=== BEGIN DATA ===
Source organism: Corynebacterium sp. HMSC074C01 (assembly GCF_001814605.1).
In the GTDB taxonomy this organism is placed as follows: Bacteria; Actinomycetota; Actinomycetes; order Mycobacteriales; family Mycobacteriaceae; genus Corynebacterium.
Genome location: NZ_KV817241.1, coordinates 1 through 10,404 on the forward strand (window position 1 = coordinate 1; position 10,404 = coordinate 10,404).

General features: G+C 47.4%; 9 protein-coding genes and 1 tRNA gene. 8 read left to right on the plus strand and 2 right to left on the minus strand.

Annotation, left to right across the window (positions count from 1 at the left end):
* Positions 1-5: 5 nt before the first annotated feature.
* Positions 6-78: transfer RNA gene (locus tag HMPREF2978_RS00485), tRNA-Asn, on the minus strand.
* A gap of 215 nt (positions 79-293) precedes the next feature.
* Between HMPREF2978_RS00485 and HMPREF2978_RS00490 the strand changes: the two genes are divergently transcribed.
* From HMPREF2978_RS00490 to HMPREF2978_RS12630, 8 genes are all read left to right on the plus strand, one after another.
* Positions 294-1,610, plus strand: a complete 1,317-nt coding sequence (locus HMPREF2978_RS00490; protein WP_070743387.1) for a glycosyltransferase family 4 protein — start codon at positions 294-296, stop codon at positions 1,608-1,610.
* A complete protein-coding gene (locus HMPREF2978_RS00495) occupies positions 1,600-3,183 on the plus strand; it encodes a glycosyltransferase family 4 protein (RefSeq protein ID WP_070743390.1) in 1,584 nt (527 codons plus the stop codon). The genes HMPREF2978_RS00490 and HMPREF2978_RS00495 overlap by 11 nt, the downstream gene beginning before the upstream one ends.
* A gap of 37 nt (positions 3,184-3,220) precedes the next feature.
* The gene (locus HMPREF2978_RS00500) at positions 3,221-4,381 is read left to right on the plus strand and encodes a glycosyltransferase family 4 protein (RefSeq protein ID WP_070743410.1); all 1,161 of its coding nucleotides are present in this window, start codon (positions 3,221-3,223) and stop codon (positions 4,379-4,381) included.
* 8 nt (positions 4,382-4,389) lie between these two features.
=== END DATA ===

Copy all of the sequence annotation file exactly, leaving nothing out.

Source organism: Corynebacterium sp. HMSC074C01 (assembly GCF_001814605.1).
In the GTDB taxonomy this organism is placed as follows: Bacteria; Actinomycetota; Actinomycetes; order Mycobacteriales; family Mycobacteriaceae; genus Corynebacterium.
Genome location: NZ_KV817241.1, coordinates 1 through 10,404 on the forward strand (window position 1 = coordinate 1; position 10,404 = coordinate 10,404).

General features: G+C 47.4%; 9 protein-coding genes and 1 tRNA gene. 8 read left to right on the plus strand and 2 right to left on the minus strand.

Annotation, left to right across the window (positions count from 1 at the left end):
* Positions 1-5: 5 nt before the first annotated feature.
* Positions 6-78: transfer RNA gene (locus tag HMPREF2978_RS00485), tRNA-Asn, on the minus strand.
* A gap of 215 nt (positions 79-293) precedes the next feature.
* Between HMPREF2978_RS00485 and HMPREF2978_RS00490 the strand changes: the two genes are divergently transcribed.
* From HMPREF2978_RS00490 to HMPREF2978_RS12630, 8 genes are all read left to right on the plus strand, one after another.
* Positions 294-1,610, plus strand: a complete 1,317-nt coding sequence (locus HMPREF2978_RS00490; protein WP_070743387.1) for a glycosyltransferase family 4 protein — start codon at positions 294-296, stop codon at positions 1,608-1,610.
* A complete protein-coding gene (locus HMPREF2978_RS00495) occupies positions 1,600-3,183 on the plus strand; it encodes a glycosyltransferase family 4 protein (RefSeq protein ID WP_070743390.1) in 1,584 nt (527 codons plus the stop codon). The genes HMPREF2978_RS00490 and HMPREF2978_RS00495 overlap by 11 nt, the downstream gene beginning before the upstream one ends.
* A gap of 37 nt (positions 3,184-3,220) precedes the next feature.
* The gene (locus HMPREF2978_RS00500) at positions 3,221-4,381 is read left to right on the plus strand and encodes a glycosyltransferase family 4 protein (RefSeq protein ID WP_070743410.1); all 1,161 of its coding nucleotides are present in this window, start codon (positions 3,221-3,223) and stop codon (positions 4,379-4,381) included.
* 8 nt (positions 4,382-4,389) lie between these two features.